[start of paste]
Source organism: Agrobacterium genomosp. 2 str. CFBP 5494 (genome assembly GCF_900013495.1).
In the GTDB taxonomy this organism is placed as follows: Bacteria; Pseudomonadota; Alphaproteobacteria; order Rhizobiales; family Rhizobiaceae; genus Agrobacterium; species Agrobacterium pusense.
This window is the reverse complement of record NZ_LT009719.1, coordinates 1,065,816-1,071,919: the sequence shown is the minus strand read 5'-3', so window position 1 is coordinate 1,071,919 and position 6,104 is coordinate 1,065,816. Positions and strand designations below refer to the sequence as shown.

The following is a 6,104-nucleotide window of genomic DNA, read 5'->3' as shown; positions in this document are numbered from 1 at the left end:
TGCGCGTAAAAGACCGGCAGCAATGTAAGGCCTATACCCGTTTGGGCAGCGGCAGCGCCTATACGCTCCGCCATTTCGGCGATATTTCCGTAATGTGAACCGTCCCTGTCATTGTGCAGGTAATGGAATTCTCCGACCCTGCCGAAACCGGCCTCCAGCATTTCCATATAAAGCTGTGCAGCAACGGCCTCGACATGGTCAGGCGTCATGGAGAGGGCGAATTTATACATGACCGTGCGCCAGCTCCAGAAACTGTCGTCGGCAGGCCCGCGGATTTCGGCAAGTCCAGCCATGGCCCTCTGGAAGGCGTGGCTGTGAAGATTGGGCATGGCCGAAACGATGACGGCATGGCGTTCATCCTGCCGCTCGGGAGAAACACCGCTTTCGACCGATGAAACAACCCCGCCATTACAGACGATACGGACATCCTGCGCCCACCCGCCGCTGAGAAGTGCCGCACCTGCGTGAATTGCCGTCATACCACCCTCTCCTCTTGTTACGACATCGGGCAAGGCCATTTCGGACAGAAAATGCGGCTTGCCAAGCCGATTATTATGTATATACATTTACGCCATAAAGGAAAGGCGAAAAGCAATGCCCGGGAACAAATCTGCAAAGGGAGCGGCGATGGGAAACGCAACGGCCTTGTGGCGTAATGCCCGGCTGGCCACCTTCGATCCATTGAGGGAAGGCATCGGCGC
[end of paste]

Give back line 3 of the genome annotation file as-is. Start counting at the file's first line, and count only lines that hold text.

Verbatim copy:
This window is the reverse complement of record NZ_LT009719.1, coordinates 1,065,816-1,071,919: the sequence shown is the minus strand read 5'-3', so window position 1 is coordinate 1,071,919 and position 6,104 is coordinate 1,065,816. Positions and strand designations below refer to the sequence as shown.